AT & T, Comcast tap Cisco routers for 100 Gig services
In a press release this morning trumpeting the sales success of its CRS-3 carrier routers, Cisco made mention that both AT&T and Comcast were using the routers for their respective 100 Gigabit services.
Cisco, which competes in the router space with Juniper Networks, introduced the CRS-3 router last year. Since then, it has shipped CRS-3 units to more than 80 global service providers in more than 30 countries. The carrier routers, which have a processing speed of up to 322 Terabits per second, come with a starting price tag of $90,000 and can range up into the millions of dollars.
To date, Cisco said its cumulative investment in the Cisco CRS router line was $1.72 billion, which includes its CSR-1 router.
Verizon has deployed 100 Gigabit Ethernet both here and abroad. As for the deployments by Comcast and AT&T, the Cisco press release didn't provide a lot of details.
"Since introduced, we have been very impressed with the CRS platform," said Comcast's Kevin McElearney, senior vice president of network engineering. "Comcast's backbone and metro networks are 100G production-ready today with live 100G optics carrying customer traffic. The CRS-3 brings true 100G into the IP packet layer this year for Comcast allowing more network efficiencies for our next-generation converged services."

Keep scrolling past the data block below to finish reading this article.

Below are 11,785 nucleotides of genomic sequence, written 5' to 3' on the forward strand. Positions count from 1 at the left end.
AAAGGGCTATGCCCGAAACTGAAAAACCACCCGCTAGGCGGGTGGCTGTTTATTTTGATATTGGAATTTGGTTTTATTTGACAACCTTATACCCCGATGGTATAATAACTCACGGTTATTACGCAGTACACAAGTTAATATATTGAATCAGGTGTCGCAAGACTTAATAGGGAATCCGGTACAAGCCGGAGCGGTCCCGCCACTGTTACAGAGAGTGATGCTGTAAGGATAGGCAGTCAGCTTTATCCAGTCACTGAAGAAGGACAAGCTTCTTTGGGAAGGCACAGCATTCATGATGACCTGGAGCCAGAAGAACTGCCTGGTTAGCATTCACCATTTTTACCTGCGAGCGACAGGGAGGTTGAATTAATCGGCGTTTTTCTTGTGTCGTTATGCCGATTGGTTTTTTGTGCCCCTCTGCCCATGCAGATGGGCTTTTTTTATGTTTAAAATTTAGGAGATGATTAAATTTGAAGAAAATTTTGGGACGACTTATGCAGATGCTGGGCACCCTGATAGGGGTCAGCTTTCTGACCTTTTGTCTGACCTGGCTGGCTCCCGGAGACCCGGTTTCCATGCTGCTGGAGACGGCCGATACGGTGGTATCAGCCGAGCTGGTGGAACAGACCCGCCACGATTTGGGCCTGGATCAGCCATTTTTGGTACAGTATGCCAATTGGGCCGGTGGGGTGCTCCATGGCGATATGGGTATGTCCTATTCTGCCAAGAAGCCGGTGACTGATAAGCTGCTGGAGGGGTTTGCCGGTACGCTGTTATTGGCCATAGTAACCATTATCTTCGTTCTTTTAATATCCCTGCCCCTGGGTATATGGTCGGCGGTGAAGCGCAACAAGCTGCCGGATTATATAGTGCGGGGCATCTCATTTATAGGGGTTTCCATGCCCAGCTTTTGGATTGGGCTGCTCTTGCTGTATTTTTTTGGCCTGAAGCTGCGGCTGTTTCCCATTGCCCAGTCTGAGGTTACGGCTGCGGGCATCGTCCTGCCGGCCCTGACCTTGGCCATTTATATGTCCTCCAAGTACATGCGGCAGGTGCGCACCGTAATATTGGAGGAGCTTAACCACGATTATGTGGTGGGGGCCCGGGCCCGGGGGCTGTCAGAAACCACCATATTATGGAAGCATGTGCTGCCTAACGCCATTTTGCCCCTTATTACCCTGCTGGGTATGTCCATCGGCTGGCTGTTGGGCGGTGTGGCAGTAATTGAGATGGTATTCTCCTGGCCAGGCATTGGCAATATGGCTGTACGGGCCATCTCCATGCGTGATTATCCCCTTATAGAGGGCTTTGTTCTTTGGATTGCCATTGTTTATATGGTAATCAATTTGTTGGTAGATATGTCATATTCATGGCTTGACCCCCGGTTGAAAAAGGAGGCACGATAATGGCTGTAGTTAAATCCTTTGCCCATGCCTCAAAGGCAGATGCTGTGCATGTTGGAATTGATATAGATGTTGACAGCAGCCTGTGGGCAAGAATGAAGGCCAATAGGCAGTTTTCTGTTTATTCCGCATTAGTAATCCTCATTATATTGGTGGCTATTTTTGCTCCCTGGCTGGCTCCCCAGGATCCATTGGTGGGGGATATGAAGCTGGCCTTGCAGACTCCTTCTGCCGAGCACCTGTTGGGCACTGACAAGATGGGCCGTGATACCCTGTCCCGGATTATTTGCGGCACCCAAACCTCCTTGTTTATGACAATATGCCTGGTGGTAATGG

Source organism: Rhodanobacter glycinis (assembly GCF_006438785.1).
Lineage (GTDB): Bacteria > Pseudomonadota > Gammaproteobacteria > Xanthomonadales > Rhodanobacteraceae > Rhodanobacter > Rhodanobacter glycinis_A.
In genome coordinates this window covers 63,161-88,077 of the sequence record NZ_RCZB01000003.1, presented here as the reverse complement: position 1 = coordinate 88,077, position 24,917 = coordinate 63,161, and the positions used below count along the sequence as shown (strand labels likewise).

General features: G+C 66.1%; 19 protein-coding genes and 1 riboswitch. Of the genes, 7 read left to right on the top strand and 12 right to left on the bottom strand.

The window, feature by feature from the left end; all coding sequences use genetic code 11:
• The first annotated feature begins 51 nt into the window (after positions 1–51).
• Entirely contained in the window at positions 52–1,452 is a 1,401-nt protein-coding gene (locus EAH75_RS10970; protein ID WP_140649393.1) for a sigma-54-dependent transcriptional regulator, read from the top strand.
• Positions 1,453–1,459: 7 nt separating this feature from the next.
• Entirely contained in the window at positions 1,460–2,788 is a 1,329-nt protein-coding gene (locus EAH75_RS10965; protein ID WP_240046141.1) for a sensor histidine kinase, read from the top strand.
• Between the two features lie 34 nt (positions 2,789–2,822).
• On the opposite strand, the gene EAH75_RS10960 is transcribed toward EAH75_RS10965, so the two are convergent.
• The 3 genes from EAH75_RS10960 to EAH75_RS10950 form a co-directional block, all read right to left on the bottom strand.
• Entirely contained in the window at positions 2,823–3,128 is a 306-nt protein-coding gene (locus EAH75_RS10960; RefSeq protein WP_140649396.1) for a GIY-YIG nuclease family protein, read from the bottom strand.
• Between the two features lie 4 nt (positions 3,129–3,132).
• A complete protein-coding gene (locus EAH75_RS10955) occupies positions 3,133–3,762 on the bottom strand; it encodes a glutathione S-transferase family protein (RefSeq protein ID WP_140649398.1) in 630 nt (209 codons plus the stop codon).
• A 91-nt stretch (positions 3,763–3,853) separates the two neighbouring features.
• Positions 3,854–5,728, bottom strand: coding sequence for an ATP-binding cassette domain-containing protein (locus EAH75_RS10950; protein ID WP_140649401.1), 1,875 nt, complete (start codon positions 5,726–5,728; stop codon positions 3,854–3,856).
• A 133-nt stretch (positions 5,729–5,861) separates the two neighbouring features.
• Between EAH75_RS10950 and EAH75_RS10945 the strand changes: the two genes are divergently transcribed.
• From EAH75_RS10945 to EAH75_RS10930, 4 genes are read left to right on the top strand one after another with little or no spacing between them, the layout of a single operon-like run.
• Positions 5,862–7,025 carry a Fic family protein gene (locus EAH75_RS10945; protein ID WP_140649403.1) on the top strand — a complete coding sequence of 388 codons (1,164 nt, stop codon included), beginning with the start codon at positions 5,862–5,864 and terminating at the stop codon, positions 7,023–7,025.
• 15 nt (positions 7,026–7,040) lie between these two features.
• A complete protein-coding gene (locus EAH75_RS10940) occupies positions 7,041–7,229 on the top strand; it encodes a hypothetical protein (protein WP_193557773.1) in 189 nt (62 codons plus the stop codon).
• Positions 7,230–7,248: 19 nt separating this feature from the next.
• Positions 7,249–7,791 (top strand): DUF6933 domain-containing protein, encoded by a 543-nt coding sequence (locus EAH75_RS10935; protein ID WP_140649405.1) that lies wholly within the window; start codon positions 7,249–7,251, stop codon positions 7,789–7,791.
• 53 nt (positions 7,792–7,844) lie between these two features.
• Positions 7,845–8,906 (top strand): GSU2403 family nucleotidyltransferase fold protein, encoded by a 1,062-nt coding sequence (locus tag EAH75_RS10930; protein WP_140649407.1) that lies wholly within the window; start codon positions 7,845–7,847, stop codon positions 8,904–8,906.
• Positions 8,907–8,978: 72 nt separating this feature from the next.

Last year, AT&T took the CRS-3 for a test drive in a field trial of a 100 Gigabit backbone network technology, which took place in AT&T's live network between New Orleans and Miami.
"We are very pleased to have worked with Cisco on a successful standards-based 100 Gigabit deployment in a live production network," said AT&T CTO John Donovan. "We are entering the next stage of global communication and entertainment services and applications, which requires a new set of advanced Internet networking technologies, and Cisco's groundbreaking CRS-3 platform is advancing those technologies."